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SharePratice to allow physicians to evaluate and comment on different treatments


San Francisco-based SharePractice raised $1.3 million from Founders Fund, China Rock and Scrum Ventures this week. The company also launched its iOS app, which lets physicians evaluate and comment on different treatments that clinicians suggest to their patients.

Physicians can share treatments, get feedback on treatments and protocols from other physicians, and favorite specific treatments and ratings that they like in the app. Content that physicians rate is aggregated from different medical sources such as PubMed, UMLS, and Emerson Ecologics, but is also added by physicians using the app. Like a social network, SharePractice offers physicians a feed to scroll through to see the activity of other physicians in the community and flag content that they do not agree with, which SharePractice will then review. SharePractice users, however, cannot discuss diagnosis specifics.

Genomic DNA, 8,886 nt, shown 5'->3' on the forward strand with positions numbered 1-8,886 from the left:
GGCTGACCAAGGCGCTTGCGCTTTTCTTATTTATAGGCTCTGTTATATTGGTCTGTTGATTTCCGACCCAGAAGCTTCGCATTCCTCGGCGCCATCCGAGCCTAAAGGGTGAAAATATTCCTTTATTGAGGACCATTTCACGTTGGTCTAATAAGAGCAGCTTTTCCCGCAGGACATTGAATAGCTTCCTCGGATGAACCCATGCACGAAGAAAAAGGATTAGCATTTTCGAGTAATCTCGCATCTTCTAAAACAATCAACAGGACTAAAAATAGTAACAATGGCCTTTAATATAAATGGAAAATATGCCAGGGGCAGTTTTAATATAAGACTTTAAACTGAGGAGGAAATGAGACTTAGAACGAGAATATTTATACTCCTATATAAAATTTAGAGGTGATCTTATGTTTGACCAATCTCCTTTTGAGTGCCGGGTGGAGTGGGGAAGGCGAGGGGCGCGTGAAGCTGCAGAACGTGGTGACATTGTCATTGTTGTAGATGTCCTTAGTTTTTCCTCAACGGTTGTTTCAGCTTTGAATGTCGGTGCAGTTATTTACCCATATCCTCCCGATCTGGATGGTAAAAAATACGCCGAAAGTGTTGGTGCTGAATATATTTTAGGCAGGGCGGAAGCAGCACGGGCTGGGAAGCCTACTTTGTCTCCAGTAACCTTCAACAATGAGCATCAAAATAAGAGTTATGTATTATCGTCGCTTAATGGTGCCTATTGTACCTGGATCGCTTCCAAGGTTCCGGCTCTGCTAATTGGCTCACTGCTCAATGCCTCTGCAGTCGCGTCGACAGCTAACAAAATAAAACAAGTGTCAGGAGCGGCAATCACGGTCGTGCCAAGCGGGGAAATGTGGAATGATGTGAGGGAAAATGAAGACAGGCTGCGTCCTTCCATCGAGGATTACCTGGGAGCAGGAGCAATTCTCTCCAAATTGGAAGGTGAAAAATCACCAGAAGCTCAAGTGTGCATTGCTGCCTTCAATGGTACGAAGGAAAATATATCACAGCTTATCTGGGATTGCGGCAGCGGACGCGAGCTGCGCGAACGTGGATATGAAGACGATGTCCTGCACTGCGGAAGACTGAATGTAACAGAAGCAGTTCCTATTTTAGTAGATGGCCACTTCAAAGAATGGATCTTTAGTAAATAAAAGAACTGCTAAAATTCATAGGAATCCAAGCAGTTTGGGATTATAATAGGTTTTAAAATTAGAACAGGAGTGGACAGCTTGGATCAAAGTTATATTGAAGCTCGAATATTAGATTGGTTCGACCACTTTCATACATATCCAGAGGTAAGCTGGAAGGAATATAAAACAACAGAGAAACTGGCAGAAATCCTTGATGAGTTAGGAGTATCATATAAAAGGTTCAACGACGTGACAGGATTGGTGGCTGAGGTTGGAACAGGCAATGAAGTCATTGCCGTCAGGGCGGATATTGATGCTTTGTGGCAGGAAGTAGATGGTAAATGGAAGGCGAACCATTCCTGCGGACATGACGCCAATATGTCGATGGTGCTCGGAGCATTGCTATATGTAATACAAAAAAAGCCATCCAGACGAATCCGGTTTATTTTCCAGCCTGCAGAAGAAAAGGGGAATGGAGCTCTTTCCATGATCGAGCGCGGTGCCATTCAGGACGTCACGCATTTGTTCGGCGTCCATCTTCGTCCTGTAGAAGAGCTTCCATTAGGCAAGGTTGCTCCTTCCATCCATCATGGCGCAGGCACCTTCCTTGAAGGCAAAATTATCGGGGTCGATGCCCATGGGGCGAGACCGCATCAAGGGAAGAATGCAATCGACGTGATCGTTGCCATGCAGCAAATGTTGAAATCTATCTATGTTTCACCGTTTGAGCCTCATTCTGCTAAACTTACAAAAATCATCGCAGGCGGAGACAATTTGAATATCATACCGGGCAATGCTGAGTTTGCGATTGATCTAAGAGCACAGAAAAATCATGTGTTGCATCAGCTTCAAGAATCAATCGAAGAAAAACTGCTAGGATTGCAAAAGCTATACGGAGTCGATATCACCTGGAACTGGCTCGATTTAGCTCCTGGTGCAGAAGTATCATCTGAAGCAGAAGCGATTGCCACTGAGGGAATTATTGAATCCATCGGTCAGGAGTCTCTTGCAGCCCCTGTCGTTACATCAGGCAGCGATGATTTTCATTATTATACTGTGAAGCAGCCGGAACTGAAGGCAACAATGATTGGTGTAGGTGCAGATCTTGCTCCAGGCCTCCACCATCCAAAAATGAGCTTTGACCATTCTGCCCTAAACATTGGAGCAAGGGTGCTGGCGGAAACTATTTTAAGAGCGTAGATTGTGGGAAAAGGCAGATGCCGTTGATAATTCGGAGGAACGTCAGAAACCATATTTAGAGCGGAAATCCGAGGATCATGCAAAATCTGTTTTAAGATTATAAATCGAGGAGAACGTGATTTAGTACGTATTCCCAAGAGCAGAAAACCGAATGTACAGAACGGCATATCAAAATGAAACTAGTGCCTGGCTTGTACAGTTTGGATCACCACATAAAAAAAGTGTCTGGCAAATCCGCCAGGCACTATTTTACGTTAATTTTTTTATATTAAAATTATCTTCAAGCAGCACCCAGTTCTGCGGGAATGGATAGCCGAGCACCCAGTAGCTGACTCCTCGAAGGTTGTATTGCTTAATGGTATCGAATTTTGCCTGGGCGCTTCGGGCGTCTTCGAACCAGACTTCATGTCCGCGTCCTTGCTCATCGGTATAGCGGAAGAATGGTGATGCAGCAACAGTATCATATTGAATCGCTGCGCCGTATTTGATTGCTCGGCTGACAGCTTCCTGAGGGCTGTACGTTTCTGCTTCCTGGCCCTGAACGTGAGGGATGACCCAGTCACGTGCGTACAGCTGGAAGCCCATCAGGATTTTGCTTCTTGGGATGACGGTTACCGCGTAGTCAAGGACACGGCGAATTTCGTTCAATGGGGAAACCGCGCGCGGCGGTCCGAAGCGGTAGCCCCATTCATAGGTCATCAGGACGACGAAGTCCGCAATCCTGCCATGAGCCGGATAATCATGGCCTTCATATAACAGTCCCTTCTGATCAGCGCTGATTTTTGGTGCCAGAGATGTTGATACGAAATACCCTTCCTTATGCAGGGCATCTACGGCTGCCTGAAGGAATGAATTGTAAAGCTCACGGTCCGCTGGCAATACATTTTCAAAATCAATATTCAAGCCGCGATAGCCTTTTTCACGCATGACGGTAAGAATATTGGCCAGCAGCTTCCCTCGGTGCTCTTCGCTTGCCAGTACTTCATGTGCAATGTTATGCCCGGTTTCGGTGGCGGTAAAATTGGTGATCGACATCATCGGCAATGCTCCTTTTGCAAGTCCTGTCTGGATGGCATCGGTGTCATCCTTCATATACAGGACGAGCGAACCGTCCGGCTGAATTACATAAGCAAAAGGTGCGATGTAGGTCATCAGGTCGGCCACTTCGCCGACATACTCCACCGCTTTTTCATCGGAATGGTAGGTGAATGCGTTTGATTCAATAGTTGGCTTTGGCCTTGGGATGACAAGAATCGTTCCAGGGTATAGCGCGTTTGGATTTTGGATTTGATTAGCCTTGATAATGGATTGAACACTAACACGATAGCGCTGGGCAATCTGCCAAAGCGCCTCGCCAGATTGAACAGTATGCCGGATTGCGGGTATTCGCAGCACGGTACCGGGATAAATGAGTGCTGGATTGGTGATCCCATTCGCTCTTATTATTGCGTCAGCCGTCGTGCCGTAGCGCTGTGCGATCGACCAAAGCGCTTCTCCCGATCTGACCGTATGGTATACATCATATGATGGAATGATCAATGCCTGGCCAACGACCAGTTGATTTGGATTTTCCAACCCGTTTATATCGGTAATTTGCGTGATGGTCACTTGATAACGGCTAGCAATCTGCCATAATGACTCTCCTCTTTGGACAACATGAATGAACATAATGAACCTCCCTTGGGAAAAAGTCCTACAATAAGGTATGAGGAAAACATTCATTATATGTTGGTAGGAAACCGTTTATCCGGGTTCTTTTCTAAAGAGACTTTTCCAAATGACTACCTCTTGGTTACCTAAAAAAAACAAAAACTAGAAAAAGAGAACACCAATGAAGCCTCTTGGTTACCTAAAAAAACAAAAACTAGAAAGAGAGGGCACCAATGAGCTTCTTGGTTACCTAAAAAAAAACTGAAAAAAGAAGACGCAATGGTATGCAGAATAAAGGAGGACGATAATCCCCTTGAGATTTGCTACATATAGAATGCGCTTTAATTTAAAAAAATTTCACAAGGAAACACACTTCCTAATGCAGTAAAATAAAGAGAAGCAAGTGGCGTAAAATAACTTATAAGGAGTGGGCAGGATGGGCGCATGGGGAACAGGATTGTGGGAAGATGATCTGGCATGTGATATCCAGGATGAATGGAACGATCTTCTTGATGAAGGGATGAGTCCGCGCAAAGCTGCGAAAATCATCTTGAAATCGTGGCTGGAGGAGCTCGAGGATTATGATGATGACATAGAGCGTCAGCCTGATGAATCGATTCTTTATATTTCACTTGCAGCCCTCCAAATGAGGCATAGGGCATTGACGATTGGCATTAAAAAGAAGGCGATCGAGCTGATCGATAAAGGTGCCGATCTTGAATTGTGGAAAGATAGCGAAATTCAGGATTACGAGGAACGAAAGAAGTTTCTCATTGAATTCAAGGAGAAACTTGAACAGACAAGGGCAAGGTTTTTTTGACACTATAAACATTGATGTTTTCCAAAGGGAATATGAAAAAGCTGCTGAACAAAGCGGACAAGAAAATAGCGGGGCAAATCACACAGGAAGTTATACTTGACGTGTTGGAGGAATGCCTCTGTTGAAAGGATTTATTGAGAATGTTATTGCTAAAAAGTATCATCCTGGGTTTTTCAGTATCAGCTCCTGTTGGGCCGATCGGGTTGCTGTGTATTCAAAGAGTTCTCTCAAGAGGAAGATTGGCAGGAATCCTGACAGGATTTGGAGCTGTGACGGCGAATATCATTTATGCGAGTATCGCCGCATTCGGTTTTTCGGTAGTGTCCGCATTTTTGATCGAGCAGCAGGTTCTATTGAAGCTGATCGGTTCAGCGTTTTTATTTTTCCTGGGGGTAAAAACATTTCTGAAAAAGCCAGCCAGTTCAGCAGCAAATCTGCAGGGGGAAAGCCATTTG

“When it comes to treatments for medical conditions, other ‘competing’ platforms are either not social or not clinical; SharePractice is both,” SharePractice Co-Founder Dr. Andrew Brandeis said in a statement. “SharePractice is the only app available for doctors today that allows them to apply a principle they use in their personal lives — peer-sourced recommendations — to enhance their treatment choices in their professional lives. Our goal for SharePractice is to raise the standard of patient care.”

The app is free to use for verified physicians and medical students who are granted read-only access. To verify physicians and students, SharePractice partnered with Doximity and also double checks publicly available licenses and the National Provider Identifier (NPI) registry itself.

SharePractice’s pitch to doctors hesitant about sharing so much online is: ”keep in mind that healthcare professionals who publish their protocols on their websites have more patients than those who don’t. Sharing your protocols positions you as an expert, allows you to contribute to the growing body of medical knowledge, and attracts more patient referrals.”